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Robot-assisted surgeries may not be safe for patients

All surgical procedures have risks but do patients who have surgery with robotic devices have an increased risk for being harmed? The Food and Drug Administration is trying to answer that question to make sure patients are not suffering surgical errors and complications from the robotic devices.

Robot-assisted surgeries have significantly increased during the last few years in U.S. hospitals. Last year, there were roughly 400,000 surgical procedures using the robotic system, compared to only 114,000 in 2008.

How do robot-assisted surgeries work? The most commonly used robot-assisted surgical device has either three or four arms on the robot that surgeons operate with hand controls and a computer system several feet away from the patient. Surgeons use a video camera on the robot's arm to see the patient and use the robot's other arms to perform the surgery with special instruments made for the robot. The most common types of surgeries done with the robot are prostate removal, hysterectomies and organ transplants.

Many surgeons support using robotic devices to perform certain surgeries, saying that it is less tiring and surgeons don't have to worry about shaky hands that can lead to mistakes. Advocates of robotic-assisted surgeries say that it is beneficial to patients because they can recover faster after surgery and some patients bleed less compared to conventional surgery.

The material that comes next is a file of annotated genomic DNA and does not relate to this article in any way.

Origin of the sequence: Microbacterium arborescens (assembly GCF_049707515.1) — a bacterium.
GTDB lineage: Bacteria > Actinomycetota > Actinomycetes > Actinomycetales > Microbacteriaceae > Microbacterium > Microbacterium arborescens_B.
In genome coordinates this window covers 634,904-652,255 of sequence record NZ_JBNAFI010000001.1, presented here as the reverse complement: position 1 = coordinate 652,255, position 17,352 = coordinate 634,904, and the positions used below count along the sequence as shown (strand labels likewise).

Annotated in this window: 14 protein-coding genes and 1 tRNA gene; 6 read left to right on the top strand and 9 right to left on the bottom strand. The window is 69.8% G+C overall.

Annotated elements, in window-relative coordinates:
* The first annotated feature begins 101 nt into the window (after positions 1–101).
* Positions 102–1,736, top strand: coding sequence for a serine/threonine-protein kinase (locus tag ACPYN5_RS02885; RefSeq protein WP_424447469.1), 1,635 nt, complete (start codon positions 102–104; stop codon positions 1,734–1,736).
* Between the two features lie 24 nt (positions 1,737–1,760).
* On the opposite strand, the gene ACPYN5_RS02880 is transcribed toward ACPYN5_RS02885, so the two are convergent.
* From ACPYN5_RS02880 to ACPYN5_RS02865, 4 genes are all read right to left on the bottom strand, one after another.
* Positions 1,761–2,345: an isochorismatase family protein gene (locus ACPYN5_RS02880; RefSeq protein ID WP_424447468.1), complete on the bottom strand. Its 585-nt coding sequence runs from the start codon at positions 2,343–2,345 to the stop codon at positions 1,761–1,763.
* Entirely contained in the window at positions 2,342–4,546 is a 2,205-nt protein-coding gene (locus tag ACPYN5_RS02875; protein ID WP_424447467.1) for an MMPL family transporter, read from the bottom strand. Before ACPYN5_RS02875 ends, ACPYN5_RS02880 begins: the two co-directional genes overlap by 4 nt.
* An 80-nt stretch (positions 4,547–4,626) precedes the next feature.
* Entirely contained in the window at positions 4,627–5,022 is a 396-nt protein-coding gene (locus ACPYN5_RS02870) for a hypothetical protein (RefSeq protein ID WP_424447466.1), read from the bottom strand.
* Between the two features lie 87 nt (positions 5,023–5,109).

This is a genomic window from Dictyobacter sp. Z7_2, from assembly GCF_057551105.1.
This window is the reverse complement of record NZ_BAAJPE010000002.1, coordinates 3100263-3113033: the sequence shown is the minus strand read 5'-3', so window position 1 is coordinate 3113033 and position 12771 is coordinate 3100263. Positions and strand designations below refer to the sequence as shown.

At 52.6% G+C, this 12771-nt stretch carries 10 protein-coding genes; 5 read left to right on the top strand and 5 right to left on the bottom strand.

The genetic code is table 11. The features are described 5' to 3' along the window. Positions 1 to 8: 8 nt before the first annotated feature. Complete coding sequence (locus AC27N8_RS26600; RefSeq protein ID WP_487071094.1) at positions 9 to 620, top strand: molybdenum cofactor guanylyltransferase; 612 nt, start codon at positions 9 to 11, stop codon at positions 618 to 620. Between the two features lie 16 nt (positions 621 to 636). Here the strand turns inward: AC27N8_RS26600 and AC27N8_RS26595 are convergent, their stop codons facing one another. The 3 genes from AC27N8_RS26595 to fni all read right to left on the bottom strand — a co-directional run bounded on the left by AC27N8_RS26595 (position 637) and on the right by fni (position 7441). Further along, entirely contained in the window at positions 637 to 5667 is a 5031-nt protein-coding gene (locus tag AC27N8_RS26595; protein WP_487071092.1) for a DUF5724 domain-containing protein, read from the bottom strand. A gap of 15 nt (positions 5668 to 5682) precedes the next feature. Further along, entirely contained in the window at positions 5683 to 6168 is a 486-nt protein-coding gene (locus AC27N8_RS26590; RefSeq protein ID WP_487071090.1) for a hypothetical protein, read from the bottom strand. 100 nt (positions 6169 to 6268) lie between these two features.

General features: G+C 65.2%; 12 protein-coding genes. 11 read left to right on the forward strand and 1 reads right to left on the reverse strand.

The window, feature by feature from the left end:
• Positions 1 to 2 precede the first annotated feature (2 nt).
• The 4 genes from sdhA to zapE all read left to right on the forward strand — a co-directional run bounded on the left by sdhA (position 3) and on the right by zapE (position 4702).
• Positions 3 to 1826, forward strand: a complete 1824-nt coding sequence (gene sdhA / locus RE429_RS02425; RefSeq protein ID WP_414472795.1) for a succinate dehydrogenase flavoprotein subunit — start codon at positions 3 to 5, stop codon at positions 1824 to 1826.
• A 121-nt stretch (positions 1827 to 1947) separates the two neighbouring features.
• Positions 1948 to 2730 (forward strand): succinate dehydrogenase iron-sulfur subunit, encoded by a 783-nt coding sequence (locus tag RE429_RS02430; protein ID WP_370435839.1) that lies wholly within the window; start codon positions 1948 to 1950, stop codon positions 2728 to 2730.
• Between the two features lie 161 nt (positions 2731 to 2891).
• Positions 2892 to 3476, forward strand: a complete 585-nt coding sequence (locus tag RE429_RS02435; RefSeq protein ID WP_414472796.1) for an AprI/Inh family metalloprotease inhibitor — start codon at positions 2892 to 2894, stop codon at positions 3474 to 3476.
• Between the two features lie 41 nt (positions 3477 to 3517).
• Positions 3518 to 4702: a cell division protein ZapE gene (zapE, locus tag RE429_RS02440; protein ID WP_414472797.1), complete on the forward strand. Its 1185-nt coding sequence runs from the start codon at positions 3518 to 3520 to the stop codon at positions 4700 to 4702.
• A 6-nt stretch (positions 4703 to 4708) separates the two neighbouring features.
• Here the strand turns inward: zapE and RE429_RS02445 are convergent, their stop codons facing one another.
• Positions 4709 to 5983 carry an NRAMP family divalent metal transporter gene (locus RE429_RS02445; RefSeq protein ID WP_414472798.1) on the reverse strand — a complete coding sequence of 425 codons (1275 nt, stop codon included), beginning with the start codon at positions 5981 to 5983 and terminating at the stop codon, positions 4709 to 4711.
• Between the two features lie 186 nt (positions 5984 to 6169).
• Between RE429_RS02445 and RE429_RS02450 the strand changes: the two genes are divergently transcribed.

While there is support for robot-assisted surgery, scrutiny of the devices has increased after reports of problems, including serious complications and patients' deaths after surgery. Safety advocates claim the robotic-devices are not safe to use for all types of surgeries or on all patients. They are also concerned that many surgeons are not properly trained on how to use the robot for specific surgical procedures since the manufacturing company only trains surgeons on how to use the robot but not on specific surgeries. The FDA is currently investigating the robotic-devices to see if patients face an increased risk for complications or death compared to conventional surgery.

The results of the FDA investigation will not be available for a while, but patients who have had complications after having a robotic-assisted surgery should report them and they may be able to take legal action against the hospital as well as the robot-device manufacturer for any mistakes or complications that occurred during surgery.

Source: ABC News, "FDA Probing Spike in Robotic Surgery Problems," Lindsey Tanner, April 9, 2013

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